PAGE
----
Azerbaijani President`s Assistant Ali Hasanov addresses European Azerbaijanis` Karabakh Forum in Brussels

The European Azerbaijanis` Karabakh Forum has been held in Brussels, Belgium. The conference was co-organized by Azerbaijan`s State Committee on Work with Diaspora and the European Azerbaijanis` Congress.

Participants in the event included the Azerbaijani President’s Assistant for Public and Political Affairs Ali Hasanov, members of the European Parliament, European politicians, experts, and heads of Azerbaijan`s diaspora organizations in Europe.

The President’s Assistant Ali Hasanov addressed the event.

“It is crucially important to hold discussions on the ways of finding a solution to the crisis caused by dangerous tendencies such as international terrorism and ethnic separatism in the Mediterranean basin that links the European Union, North African, Middle East, and Southeast European countries. We are all concerned about the difficulties in tackling the refugee and migrant problems, human trafficking and smuggling, as well as in addressing threats to political and economic stability, and transport and energy security. Observations show that ethnic separatism and its negative manifestations occupy a special place among these threats,” Ali Hasanov noted.

“The strengthening of ethnic separatism tendencies in the modern world is one of the key factors adversely affecting the regional and international security and humanity`s existence in peace and tranquility. There are currently over 50 main hotbeds of ethnic separatism in the world stretching 12.7 million square kilometers and affecting more than 220 million people. More than twenty of the conflicts caused by ethnic separatism have resulted in military clashes.”

“The geography of the spread of ethnic conflicts covers almost all parts of the world. Ethnic conflicts between a number of countries, including Great Britain with Northern Ireland and Scotland, Belgium with Flanders and Wallonia, France with Paris Agglomeration and Corsica, Spain with Basques and Catalonia, and Serbia with Kosovo in Europe, Israel with Palestine, India with Kashmir and Punjab, and China with Tibet in Asia, Nigeria with North Nigeria, Sudan with South Sudan in Africa, Canada with Quebec, and Mexico with Chiapas in America have been ongoing for many years,” he said.

“The end of the Cold War saw the emergence of a new wave of ethnic separatism tendencies in the former Soviet Union. The Nagorno-Karabakh conflict in Azerbaijan, Abkhazia and Ossetia conflicts in Georgia, and Transnistrian conflict in Moldova deteriorated into potential sources of danger that could undermine stability in the region at any time. These conflicts lead to gross violations of international legal principles and serious threats to the territorial integrity and sovereignty of states.”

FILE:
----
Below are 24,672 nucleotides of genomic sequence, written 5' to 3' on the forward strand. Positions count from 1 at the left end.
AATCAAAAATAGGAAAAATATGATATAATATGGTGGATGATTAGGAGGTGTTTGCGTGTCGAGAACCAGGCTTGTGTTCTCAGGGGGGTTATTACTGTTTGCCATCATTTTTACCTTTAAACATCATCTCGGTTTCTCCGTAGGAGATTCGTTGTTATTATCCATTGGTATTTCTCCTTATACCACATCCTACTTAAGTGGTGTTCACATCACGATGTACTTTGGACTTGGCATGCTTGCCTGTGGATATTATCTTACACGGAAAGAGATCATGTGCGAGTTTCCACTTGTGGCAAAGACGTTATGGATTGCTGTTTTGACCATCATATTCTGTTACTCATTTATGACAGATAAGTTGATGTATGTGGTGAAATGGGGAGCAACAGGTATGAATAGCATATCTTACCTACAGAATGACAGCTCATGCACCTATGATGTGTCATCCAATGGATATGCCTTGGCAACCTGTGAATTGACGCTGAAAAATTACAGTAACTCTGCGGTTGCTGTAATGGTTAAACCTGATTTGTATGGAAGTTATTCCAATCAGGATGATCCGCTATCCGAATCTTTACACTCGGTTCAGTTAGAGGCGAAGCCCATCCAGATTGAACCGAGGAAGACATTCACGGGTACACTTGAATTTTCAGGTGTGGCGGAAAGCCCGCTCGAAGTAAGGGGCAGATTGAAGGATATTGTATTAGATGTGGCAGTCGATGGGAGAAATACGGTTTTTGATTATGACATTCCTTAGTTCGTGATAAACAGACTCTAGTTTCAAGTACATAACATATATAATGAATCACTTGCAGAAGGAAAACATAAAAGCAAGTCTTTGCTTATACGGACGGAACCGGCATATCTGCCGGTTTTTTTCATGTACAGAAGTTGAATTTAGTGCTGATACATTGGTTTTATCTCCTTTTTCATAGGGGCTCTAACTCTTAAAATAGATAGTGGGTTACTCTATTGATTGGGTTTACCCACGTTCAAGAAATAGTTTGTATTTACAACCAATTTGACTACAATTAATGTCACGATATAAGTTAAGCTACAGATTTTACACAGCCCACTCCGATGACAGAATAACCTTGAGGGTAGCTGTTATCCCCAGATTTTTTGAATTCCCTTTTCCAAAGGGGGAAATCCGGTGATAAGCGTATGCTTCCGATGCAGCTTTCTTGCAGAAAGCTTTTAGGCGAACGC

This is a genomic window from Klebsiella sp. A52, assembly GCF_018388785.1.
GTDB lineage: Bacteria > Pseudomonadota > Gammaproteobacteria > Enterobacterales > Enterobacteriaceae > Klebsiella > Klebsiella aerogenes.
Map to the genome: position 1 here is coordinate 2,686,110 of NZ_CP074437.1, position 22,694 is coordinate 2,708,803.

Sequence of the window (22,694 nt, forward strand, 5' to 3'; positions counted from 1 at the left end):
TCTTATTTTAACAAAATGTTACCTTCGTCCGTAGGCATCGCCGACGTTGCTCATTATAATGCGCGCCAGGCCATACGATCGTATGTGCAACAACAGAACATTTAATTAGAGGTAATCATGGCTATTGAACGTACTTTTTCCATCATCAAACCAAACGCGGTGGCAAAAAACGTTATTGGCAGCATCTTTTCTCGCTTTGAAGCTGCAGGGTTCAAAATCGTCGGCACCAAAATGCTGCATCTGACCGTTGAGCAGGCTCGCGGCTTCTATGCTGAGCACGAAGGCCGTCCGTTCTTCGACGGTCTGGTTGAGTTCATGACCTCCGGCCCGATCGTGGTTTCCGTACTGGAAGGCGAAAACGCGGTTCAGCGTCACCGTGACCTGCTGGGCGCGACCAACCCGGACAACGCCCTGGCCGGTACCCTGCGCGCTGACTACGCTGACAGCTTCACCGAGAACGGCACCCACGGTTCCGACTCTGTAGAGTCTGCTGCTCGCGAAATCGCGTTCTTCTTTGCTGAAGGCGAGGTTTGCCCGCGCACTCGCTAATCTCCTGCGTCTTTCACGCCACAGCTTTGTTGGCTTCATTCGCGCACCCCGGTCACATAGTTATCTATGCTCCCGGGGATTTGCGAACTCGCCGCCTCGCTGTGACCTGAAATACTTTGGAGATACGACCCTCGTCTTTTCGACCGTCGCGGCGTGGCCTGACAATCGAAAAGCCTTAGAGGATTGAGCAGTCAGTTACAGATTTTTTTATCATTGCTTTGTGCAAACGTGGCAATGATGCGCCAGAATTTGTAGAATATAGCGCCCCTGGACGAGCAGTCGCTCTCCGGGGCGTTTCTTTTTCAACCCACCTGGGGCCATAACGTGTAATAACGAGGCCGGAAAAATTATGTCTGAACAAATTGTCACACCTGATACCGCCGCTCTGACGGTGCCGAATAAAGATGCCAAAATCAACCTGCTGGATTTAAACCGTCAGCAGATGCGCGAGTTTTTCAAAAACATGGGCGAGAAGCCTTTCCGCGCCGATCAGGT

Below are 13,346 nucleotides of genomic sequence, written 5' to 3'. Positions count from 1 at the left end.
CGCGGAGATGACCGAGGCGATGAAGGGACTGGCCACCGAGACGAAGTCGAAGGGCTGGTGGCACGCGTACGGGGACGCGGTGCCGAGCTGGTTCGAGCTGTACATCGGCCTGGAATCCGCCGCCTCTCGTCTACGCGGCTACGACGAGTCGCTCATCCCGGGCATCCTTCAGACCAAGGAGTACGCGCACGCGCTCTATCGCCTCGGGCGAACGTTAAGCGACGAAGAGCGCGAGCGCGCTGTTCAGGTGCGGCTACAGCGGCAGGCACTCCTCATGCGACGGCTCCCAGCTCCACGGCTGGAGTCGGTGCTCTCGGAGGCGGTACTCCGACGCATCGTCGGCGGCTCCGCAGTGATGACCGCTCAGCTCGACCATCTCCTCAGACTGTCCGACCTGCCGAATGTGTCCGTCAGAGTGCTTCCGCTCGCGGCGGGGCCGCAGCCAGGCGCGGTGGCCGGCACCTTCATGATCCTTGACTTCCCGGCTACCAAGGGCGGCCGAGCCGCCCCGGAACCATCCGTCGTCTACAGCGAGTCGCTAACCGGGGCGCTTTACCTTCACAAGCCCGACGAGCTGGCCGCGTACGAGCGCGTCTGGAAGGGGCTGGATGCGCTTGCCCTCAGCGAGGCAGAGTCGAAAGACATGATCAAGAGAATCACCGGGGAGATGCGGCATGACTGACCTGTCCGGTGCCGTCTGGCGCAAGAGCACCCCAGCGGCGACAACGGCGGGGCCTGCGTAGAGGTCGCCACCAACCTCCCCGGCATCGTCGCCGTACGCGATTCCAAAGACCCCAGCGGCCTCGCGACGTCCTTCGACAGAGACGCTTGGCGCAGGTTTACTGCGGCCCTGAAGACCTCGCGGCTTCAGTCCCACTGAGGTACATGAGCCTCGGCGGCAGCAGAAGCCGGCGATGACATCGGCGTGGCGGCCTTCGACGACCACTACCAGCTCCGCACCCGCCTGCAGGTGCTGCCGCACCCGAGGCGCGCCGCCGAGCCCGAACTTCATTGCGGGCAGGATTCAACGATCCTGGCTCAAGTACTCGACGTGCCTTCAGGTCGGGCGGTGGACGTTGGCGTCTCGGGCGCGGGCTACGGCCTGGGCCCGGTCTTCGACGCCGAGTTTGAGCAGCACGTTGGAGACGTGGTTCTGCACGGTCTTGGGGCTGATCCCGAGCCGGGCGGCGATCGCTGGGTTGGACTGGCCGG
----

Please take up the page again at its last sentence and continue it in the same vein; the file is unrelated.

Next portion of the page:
“It is crucial that influential international organizations such as the UN, OSCE and the Council of Europe resolutely fight against ethnic separatism. Otherwise, as a negative tendency, ethnic separatism can turn a vast part of the world into an area of inter-ethnic conflicts,” Ali Hasanov said.

“Unfortunately, the double standards policy, which nowadays dominates the system of international relations, hinders a resolute and principled fight against ethnic separatism. In some cases, the leading international organizations turn a blind eye to the fact that some states do not obey legal norms, which envisage the elimination of ethnic separatism, the employment of effective fight methods and mechanisms of punishing criminals. And this casts a shadow on the objectivity and principled stand of international organizations as the UN, OSCE and the Council of Europe. Therefore, these organizations should give up their double standard approach and step up their efforts to resolve ethnic conflicts within international legal norms.”

“Nowadays, religious, racial and national intolerance, and destructive separatism forces masses of people to live a refugee and migrant life. It should be noted that Azerbaijan, which has been subjected to Armenia`s policy of ethnic cleansing and occupation, very well understands the difficulties existing in this area. The country faced the Armenian separatism back in 1918 when Azerbaijan Democratic Republic declared its independence. At the time of the former Soviet Union, the Armenians' separatist movements against Azerbaijan switched from the active phase to a relatively red-hot conflict phase. However, after the collapse of the USSR Armenia began to pursue the policy of ethnic separatism and aggression, putting forward groundless territorial claims against Azerbaijan. The Armenian armed forces committed a genocide against the Azerbaijani population in Khojaly in February 1992. Twenty per cent of the Azerbaijani territories was occupied as a result of the Nagorno-Karabakh conflict, which was caused by ethnic separatism and territorial claims of the Armenians. The activity of the so-called “Nagorno-Karabakh” regime established by the Armenian separatists – helped by Armenia – in the territory of Azerbaijan is a flagrant violation of international law. Unfortunately, when it comes to this problem the United Nations and other organizations as well as world powers that claim to fulfil a mission to ensure international legal principles, continue to watch in silence,” Ali Hasanov said.